I was thinking about eating and the process that we go through and what we take away from it; the planning, the expectation, the experience of a meal that you savor. Your favorite meals are memorable; they’re an experience; there’s a process to them.
Taking the Social Media Sandwich Shop conversation a step further, that’s what you need to create with your Social Media Marketing.
Every platform you use, every article you write, every photograph you take, every post you make must be part of a process that contributes to a memorable experience.
Your strategy, no matter your goals, has to create an experience that your Ideal Client and most rabid fans savor. What’s more, it has to create something that is memorable from the first time someone sees one of your posts. After all, you want that person to become a rabid fan.
The sandwich was my hook.
I decided to title my presentation “The Social Media Sandwich Shop.” I promoted it on LinkedIn, Twitter, Facebook, Instagram and Google+ in the weeks leading up to the Convention. I even emailed a series of previews of my material to a group of people that wanted a behind-the-scenes look before I left for Chicago.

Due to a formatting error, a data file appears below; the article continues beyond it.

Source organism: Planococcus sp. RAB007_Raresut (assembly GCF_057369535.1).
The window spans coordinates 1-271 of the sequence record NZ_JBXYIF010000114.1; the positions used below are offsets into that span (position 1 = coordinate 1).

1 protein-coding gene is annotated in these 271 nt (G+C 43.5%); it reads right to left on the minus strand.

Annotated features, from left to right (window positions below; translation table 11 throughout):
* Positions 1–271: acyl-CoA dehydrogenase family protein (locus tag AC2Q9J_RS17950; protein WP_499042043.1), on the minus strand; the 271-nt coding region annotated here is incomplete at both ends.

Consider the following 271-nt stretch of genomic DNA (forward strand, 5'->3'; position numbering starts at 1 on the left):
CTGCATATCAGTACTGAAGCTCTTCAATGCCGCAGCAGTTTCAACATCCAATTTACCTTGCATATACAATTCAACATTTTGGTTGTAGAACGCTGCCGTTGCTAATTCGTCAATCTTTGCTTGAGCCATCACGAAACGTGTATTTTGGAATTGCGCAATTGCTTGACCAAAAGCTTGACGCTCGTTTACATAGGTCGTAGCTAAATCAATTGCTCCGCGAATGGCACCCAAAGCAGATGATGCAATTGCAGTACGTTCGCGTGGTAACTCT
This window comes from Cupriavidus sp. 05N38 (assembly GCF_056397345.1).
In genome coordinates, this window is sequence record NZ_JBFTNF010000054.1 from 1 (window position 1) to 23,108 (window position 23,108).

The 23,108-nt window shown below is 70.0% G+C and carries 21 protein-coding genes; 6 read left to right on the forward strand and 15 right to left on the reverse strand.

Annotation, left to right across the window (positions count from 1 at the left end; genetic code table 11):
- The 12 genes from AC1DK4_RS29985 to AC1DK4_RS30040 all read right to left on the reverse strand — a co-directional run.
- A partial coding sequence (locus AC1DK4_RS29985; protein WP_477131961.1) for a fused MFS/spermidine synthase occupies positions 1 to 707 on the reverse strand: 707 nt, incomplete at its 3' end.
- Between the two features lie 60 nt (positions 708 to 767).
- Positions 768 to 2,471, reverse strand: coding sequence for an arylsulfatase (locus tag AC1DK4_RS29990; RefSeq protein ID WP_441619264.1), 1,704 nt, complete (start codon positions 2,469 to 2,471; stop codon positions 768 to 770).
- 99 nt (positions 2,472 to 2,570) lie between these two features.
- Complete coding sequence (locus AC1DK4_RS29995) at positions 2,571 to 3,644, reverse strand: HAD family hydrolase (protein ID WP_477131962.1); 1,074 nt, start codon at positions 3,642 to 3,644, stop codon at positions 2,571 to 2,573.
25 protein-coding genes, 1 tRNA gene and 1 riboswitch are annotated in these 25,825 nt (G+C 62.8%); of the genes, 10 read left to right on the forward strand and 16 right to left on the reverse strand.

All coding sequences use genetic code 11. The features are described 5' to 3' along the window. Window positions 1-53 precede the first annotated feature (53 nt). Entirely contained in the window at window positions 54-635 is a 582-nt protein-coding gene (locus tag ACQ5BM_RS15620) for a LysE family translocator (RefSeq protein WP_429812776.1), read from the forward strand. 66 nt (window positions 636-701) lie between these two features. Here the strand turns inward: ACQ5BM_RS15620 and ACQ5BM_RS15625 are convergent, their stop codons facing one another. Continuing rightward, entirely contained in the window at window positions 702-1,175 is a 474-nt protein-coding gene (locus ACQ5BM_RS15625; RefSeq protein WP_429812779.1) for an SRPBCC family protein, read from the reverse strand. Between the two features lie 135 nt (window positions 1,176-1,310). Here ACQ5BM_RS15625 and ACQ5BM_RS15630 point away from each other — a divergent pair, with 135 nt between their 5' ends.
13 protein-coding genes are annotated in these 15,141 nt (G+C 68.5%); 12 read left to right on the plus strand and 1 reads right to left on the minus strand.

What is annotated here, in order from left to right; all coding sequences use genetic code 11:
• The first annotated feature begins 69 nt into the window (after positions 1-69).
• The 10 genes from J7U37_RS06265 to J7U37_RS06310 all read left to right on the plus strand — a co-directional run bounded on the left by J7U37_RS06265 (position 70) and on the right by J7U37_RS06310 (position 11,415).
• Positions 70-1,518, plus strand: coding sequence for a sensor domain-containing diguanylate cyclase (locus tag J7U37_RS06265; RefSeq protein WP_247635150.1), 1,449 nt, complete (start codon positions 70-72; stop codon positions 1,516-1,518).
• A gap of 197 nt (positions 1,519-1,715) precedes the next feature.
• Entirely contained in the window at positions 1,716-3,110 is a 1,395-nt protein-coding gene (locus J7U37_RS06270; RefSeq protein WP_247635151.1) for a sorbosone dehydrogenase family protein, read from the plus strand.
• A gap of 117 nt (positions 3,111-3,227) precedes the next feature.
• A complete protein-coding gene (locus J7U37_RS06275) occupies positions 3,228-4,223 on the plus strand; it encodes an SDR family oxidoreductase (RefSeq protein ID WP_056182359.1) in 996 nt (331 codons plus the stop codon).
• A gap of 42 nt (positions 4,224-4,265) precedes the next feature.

If you’re on my email list I’ll give you a little more of the inside story this week.
As I stood there in the McCormick Place convention center and talked about Social Media Strategy and related the parts and pieces of a strategy to the process of eating a good meal, from deciding what type of food you want (objective) down to the actual ingredients (individual Social Media posts), I actually made a sandwich.
I had everything; the Italian loaf, the meats, the cheese, everything!
What do you think?
Was that a good hook?
Do you understand how Social Media Marketing Strategy is like planning a meal (or making a sandwich)?
Is Social Media Strategy something you need help with?
If you’d like to read a little more about Social Media Strategy and especially the initial decision making process you might find these two articles helpful: